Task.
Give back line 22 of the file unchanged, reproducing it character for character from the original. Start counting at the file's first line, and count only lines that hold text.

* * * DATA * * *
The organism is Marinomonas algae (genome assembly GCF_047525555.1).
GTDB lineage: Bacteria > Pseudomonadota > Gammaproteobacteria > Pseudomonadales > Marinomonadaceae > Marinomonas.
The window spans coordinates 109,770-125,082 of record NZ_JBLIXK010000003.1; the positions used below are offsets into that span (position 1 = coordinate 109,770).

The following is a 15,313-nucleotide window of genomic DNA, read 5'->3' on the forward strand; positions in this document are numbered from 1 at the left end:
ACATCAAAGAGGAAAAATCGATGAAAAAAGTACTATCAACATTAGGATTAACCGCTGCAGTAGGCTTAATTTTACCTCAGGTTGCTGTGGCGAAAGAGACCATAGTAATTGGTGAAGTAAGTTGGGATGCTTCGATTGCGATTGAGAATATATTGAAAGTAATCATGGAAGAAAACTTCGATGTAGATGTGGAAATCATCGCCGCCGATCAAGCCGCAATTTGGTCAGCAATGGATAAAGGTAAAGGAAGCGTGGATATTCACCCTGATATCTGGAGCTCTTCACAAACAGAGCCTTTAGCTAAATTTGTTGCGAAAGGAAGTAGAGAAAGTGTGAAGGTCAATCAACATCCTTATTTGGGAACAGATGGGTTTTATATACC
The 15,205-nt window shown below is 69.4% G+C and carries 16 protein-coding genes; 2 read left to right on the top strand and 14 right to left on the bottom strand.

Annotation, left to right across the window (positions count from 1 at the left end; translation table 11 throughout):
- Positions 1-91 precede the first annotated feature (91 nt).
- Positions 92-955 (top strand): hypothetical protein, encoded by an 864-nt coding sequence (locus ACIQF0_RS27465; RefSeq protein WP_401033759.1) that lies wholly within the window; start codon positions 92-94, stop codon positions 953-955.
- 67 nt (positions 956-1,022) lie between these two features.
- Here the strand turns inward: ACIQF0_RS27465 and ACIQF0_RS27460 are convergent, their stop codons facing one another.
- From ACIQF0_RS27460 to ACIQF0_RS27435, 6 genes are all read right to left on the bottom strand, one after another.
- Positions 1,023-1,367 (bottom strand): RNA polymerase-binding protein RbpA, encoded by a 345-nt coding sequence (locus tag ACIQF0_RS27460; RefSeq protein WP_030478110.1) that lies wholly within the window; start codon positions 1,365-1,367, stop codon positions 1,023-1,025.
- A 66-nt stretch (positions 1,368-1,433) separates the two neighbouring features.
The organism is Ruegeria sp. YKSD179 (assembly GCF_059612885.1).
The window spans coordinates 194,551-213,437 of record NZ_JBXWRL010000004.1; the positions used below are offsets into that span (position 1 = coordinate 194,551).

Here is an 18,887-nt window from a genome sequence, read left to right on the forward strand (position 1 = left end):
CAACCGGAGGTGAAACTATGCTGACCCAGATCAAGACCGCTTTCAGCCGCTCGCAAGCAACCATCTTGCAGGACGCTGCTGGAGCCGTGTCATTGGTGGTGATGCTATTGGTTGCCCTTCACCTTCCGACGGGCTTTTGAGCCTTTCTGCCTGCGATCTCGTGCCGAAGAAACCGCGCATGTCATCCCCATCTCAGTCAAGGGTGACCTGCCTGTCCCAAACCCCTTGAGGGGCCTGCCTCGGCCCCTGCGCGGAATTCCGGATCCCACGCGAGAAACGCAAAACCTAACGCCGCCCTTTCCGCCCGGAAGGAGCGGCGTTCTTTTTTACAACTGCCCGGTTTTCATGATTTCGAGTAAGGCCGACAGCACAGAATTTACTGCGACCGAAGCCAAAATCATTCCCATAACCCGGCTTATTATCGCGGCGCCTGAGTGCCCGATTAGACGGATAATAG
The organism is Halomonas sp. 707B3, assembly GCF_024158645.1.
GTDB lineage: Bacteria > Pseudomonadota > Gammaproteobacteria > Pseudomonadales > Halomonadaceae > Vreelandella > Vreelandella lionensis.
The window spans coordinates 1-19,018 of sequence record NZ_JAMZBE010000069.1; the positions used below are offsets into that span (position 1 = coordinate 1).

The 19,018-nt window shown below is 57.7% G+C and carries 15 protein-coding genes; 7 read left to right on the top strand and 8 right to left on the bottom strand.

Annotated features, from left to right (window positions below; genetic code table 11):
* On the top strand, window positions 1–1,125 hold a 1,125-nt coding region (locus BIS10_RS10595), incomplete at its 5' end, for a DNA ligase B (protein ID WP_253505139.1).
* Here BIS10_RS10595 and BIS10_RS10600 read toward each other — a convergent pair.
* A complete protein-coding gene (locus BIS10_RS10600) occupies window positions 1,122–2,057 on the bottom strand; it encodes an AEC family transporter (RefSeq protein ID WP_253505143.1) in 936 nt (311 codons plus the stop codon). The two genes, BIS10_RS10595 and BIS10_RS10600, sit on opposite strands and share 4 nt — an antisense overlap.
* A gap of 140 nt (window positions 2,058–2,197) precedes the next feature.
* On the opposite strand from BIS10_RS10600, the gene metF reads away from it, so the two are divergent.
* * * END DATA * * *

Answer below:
The 19,018-nt window shown below is 57.7% G+C and carries 15 protein-coding genes; 7 read left to right on the top strand and 8 right to left on the bottom strand.